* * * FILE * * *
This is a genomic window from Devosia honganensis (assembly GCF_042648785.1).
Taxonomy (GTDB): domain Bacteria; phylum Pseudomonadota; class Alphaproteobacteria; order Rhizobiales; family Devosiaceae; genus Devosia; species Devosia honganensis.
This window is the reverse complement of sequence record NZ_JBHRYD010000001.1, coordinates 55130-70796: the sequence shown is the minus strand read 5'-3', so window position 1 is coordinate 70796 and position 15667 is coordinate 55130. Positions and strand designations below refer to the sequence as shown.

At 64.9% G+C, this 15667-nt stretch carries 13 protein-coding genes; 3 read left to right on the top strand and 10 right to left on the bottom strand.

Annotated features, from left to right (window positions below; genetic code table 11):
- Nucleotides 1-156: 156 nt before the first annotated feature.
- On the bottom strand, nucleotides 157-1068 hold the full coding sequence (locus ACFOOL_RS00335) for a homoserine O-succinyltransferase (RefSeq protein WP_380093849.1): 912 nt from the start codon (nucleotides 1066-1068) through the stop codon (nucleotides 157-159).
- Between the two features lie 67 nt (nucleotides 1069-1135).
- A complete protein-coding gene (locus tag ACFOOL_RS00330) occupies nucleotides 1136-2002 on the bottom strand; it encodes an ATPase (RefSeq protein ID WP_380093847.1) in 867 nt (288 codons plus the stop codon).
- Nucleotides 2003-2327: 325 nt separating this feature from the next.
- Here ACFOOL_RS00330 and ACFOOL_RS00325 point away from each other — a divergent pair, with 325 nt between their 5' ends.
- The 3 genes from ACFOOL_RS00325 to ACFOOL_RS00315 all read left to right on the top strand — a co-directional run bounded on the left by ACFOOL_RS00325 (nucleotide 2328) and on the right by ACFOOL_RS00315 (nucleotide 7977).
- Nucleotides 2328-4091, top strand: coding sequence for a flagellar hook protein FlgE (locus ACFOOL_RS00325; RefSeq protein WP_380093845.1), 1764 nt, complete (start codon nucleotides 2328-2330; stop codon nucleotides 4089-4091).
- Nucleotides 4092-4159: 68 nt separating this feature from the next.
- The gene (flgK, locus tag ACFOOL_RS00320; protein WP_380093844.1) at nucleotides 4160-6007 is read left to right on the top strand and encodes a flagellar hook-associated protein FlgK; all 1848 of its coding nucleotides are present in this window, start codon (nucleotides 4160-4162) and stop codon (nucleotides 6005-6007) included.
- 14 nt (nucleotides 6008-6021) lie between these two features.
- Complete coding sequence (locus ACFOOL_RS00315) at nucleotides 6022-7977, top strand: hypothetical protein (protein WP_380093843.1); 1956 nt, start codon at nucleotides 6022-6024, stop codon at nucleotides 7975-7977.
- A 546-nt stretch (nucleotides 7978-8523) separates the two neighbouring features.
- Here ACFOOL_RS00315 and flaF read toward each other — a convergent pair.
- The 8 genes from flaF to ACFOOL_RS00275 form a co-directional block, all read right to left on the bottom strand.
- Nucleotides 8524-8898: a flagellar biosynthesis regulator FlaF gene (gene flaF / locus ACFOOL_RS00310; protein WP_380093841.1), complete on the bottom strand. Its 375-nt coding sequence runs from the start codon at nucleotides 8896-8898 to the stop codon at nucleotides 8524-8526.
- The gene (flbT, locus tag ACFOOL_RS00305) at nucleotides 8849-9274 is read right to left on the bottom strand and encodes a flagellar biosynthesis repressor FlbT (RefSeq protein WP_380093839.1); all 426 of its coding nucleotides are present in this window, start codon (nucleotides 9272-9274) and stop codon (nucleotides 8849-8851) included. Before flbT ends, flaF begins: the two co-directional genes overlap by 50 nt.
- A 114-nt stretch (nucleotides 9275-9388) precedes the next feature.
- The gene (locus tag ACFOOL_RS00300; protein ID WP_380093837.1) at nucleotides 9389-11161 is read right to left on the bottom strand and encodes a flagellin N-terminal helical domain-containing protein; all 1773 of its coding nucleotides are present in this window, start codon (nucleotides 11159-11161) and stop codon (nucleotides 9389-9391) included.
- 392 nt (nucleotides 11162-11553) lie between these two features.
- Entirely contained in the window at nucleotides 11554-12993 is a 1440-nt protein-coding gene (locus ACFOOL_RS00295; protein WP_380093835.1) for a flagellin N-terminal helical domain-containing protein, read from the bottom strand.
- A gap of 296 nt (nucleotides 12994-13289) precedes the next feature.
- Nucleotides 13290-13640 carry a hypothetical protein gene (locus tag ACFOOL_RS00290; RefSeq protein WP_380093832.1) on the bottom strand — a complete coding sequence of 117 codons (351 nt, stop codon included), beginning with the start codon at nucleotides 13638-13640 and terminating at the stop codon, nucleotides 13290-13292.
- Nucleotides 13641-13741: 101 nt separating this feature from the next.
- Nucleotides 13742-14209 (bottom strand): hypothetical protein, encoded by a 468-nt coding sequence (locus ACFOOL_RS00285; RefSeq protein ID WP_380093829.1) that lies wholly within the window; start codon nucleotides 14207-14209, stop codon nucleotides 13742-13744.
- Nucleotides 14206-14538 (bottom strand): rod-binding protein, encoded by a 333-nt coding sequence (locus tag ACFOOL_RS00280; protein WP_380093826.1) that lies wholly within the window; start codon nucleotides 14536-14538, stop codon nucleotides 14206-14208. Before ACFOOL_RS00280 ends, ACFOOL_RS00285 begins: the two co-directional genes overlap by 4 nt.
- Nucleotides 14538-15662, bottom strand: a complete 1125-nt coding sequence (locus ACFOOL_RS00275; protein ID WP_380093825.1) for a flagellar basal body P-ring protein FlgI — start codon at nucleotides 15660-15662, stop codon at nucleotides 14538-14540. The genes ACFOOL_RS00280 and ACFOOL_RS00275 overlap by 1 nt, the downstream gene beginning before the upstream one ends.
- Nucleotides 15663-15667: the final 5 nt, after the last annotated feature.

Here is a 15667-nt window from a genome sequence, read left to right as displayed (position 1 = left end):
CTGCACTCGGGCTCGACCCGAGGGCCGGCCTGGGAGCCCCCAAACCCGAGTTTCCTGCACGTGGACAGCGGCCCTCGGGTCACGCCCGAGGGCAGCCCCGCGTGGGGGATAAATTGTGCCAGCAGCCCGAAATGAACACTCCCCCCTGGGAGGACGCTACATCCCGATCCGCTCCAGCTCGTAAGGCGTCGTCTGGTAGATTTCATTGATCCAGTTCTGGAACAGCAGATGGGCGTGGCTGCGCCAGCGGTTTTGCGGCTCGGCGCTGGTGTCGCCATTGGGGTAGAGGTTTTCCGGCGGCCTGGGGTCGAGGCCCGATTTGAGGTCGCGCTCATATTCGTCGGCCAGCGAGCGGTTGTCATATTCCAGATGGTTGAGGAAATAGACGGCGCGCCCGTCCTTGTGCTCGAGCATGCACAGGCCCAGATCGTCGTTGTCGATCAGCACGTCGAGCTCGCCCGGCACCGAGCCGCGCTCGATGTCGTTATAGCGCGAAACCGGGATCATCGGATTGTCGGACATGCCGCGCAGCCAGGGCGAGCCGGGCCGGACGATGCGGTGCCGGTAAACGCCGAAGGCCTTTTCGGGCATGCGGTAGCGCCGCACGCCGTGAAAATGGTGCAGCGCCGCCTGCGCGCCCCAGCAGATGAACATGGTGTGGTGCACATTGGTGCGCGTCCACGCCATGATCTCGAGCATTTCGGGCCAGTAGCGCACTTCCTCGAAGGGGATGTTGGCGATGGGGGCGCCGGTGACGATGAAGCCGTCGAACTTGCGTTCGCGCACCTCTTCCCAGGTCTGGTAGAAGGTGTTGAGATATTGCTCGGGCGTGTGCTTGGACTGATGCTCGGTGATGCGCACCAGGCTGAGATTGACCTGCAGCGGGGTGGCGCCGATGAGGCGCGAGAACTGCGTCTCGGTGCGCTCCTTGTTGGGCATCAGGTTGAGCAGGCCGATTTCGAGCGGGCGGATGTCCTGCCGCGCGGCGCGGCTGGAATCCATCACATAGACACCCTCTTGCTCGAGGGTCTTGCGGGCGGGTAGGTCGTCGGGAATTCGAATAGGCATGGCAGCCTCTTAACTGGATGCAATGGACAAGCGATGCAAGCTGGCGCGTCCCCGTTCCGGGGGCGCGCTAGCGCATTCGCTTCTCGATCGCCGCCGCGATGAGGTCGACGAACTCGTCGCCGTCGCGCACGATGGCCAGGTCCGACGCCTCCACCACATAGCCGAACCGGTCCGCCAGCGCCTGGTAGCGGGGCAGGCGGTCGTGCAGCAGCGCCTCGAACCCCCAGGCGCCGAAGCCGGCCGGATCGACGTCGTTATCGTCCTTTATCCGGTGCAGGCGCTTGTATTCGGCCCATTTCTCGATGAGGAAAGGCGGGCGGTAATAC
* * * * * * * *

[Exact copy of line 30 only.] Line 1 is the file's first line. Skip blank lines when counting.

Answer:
- Nucleotides 13742-14209 (bottom strand): hypothetical protein, encoded by a 468-nt coding sequence (locus ACFOOL_RS00285; RefSeq protein ID WP_380093829.1) that lies wholly within the window; start codon nucleotides 14207-14209, stop codon nucleotides 13742-13744.